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Ask Joanne

Choosing a small car for winter driving Add to ...

I live in Montreal and wondered whether you could recommend some economical small cars that run well during our cold snowy Quebec winters. My sister told me I should get a Toyota Echo, do you have any comments on this car or much feedback? – Jane in Montreal

The recent cold snap may well have people asking this same question as far down the eastern coast as Florida. Montreal winters are consistently severe, of course, and so it is important to choose a vehicle that can cope with the conditions.

Every new car sold in North America these days has undergone rigorous winter testing, but certain features make certain models a better choice for winter driving. If you plan to stay in the subcompact category, you’re not dealing with the luxury end of the market and so your focus should be on vehicles that cover the basics: dependability, safety and economy. Here are some guidelines and considerations to help you in your choice:

When you’re driving in winter, dependability is a key factor. The J.D. Power and Associates Vehicle Dependability Study names the most reliable vehicles based on feedback from original owners of three-year-old vehicles. Its top three cars in the subcompact car category in 2010, for example, are the Honda Fit, Toyota Yaris (which replaced the Echo in 2005), and Hyundai Accent. (The Echo, back in its day, was also named on this list. If you opt to buy used, you can check other years and models at jdpower.com/autos).

Unfortunately, some of the features that help most in winter weather may not be available on the vehicle you want in the subcompact category. All-wheel-drive is the king of the road in slippery conditions, but rare in subcompacts. In recent years, even some of the most popular major manufacturers made you pay extra for things like an antilock braking system (ABS), which should be standard in every vehicle.

ABS is especially important when you’re trying to stop on icy roads. The 2011 Yaris provides ABS as a standard feature, as well as electronic brake-force distribution (EBD) and traction control. Traction control, also optional on some vehicles, is helpful when you’re trying to accelerate on slippery roads. If one wheel loses traction, power is applied to the wheel with the most traction. Without traction control, you’re essentially in a one-wheel drive car.

Electronic stability control (ESC), which Transport Canada has deemed mandatory for all vehicles manufactured after Aug. 31, 2011, is a crash avoidance system that helps you maintain control of the vehicle when you need to swerve or brake suddenly.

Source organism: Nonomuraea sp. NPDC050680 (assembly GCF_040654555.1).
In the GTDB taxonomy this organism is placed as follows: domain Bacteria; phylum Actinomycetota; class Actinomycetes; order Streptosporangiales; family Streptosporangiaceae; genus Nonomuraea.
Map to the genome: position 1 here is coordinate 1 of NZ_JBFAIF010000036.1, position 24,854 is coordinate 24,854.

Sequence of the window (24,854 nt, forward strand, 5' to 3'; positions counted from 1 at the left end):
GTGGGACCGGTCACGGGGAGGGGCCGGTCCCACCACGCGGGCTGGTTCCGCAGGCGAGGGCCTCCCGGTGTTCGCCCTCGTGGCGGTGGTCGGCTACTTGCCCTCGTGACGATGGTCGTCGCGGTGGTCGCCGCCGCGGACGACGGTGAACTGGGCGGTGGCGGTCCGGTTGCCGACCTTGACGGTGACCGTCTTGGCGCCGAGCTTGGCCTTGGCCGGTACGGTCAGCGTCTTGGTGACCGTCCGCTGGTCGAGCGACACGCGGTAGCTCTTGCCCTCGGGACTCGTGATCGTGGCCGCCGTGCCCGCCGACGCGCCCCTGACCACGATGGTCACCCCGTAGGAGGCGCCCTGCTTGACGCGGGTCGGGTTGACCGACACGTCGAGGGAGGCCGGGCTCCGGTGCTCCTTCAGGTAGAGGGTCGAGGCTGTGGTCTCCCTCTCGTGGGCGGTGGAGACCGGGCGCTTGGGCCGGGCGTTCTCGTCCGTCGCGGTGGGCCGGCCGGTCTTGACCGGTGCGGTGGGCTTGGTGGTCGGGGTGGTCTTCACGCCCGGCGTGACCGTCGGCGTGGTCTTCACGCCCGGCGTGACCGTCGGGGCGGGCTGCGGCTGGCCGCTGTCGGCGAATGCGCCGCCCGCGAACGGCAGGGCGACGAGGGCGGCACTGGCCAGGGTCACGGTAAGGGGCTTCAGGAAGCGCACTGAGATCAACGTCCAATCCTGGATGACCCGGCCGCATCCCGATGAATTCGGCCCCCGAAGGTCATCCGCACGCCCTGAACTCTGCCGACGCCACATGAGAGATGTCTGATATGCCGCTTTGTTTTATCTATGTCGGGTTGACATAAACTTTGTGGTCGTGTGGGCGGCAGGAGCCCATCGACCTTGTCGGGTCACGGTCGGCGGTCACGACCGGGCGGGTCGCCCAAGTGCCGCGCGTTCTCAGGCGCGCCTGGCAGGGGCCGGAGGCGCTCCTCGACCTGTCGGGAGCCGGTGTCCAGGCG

“In Canada, ESC has been shown to reduce up to 60 per cent of accidents,” says Michel Trepanier of St. Leonard Toyota in Montreal. “Personally, I’ve driven for 15 years in winter and since trying ESC I feel more secure on the road. Any car equipped with ESC is a charm to drive in the snow.”

Remember, with some of these economy cars you may not get bonus winter weather features such as heated seats, heated mirrors or a heated steering wheel – but you could add an after-market remote starter. The Suzuki SX4 is an exception in this class, with heated mirrors and seats as options, and AWD as a standard feature in the top trim model.

Safety should also be taken into account. The 2009 and 2010 Yaris models, for example, received four out of five stars on rollover, frontal, and side impact tests in the U.S. National Highway Safety Traffic Administration’s new-car assessment program. The hatchback version of the Yaris fared even better on some of the tests. You can check the ratings of other vehicles at safercar.gov.

“The Yaris is good value for the money. Repairs will cost you next to nothing. The engine is 1.5L, so the advantage here is with gas prices in Montreal now at $1.30, it’s a good choice for gas conservation. Whatever vehicle you choose, a good set of winter tires is essential, along with knowledge of how to drive properly in winter. It doesn’t matter which car you have if you don’t know how to drive in winter conditions. Driving schools offer winter driving lessons, which help you learn how to control the car when you’re sliding,” says Trepanier.

The Yaris is a good choice, but make sure you shop around. With the latest subcompact offerings, you’ll still be able to get around the city in winter, and you’ll save money up front – and at the pump.

E-Mail Ask Joanne at globedrive@globeandmail.com

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